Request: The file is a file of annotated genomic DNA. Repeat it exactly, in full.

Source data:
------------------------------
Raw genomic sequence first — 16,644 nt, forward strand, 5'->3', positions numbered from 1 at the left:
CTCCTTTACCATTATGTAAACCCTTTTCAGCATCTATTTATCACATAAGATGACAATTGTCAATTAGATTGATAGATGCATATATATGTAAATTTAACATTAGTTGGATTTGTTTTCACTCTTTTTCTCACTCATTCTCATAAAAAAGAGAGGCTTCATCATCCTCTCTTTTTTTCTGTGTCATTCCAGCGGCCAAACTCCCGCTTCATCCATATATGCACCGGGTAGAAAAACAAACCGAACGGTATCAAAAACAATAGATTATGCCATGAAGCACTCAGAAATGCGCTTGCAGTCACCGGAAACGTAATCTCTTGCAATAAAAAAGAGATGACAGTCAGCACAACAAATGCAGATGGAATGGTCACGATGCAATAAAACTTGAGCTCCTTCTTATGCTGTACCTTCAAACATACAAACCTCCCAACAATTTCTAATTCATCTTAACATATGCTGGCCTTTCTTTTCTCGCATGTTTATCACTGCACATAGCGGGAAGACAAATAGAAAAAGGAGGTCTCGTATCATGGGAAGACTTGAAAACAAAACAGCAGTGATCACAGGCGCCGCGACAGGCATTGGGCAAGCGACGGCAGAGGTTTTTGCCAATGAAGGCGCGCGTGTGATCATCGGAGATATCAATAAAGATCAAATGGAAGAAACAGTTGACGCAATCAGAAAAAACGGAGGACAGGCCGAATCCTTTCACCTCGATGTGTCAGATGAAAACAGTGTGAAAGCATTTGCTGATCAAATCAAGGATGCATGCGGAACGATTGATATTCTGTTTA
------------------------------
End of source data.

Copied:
Raw genomic sequence first — 16,644 nt, forward strand, 5'->3', positions numbered from 1 at the left:
CTCCTTTACCATTATGTAAACCCTTTTCAGCATCTATTTATCACATAAGATGACAATTGTCAATTAGATTGATAGATGCATATATATGTAAATTTAACATTAGTTGGATTTGTTTTCACTCTTTTTCTCACTCATTCTCATAAAAAAGAGAGGCTTCATCATCCTCTCTTTTTTTCTGTGTCATTCCAGCGGCCAAACTCCCGCTTCATCCATATATGCACCGGGTAGAAAAACAAACCGAACGGTATCAAAAACAATAGATTATGCCATGAAGCACTCAGAAATGCGCTTGCAGTCACCGGAAACGTAATCTCTTGCAATAAAAAAGAGATGACAGTCAGCACAACAAATGCAGATGGAATGGTCACGATGCAATAAAACTTGAGCTCCTTCTTATGCTGTACCTTCAAACATACAAACCTCCCAACAATTTCTAATTCATCTTAACATATGCTGGCCTTTCTTTTCTCGCATGTTTATCACTGCACATAGCGGGAAGACAAATAGAAAAAGGAGGTCTCGTATCATGGGAAGACTTGAAAACAAAACAGCAGTGATCACAGGCGCCGCGACAGGCATTGGGCAAGCGACGGCAGAGGTTTTTGCCAATGAAGGCGCGCGTGTGATCATCGGAGATATCAATAAAGATCAAATGGAAGAAACAGTTGACGCAATCAGAAAAAACGGAGGACAGGCCGAATCCTTTCACCTCGATGTGTCAGATGAAAACAGTGTGAAAGCATTTGCTGATCAAATCAAGGATGCATGCGGAACGATTGATATTCTGTTTA